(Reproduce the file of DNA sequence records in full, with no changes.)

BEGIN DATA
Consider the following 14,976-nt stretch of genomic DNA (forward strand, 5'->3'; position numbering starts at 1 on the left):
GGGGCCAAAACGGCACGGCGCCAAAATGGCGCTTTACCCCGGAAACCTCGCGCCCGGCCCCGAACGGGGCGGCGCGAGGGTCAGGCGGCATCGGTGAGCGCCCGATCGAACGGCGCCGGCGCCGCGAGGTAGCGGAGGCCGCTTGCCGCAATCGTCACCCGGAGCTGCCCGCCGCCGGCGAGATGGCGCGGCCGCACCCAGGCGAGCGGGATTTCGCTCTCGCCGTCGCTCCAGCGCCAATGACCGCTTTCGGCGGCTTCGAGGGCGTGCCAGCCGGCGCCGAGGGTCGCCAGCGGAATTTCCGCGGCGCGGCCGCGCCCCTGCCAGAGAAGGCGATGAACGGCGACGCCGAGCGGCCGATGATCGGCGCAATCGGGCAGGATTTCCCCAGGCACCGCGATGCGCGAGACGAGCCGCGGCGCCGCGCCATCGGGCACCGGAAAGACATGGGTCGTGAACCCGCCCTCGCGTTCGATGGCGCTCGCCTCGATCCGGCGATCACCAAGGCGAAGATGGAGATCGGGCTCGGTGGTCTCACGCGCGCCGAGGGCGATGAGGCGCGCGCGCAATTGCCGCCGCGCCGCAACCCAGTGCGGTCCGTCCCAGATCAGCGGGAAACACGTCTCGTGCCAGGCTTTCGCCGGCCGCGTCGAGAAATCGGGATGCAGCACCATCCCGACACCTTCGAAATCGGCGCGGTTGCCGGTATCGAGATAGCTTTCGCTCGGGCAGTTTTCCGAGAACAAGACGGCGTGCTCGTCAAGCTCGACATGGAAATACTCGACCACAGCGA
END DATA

Consider the following 14,976-nt stretch of genomic DNA (forward strand, 5'->3'; position numbering starts at 1 on the left):
GGGGCCAAAACGGCACGGCGCCAAAATGGCGCTTTACCCCGGAAACCTCGCGCCCGGCCCCGAACGGGGCGGCGCGAGGGTCAGGCGGCATCGGTGAGCGCCCGATCGAACGGCGCCGGCGCCGCGAGGTAGCGGAGGCCGCTTGCCGCAATCGTCACCCGGAGCTGCCCGCCGCCGGCGAGATGGCGCGGCCGCACCCAGGCGAGCGGGATTTCGCTCTCGCCGTCGCTCCAGCGCCAATGACCGCTTTCGGCGGCTTCGAGGGCGTGCCAGCCGGCGCCGAGGGTCGCCAGCGGAATTTCCGCGGCGCGGCCGCGCCCCTGCCAGAGAAGGCGATGAACGGCGACGCCGAGCGGCCGATGATCGGCGCAATCGGGCAGGATTTCCCCAGGCACCGCGATGCGCGAGACGAGCCGCGGCGCCGCGCCATCGGGCACCGGAAAGACATGGGTCGTGAACCCGCCCTCGCGTTCGATGGCGCTCGCCTCGATCCGGCGATCACCAAGGCGAAGATGGAGATCGGGCTCGGTGGTCTCACGCGCGCCGAGGGCGATGAGGCGCGCGCGCAATTGCCGCCGCGCCGCAACCCAGTGCGGTCCGTCCCAGATCAGCGGGAAACACGTCTCGTGCCAGGCTTTCGCCGGCCGCGTCGAGAAATCGGGATGCAGCACCATCCCGACACCTTCGAAATCGGCGCGGTTGCCGGTATCGAGATAGCTTTCGCTCGGGCAGTTTTCCGAGAACAAGACGGCGTGCTCGTCAAGCTCGACATGGAAATACTCGACCACAGCGA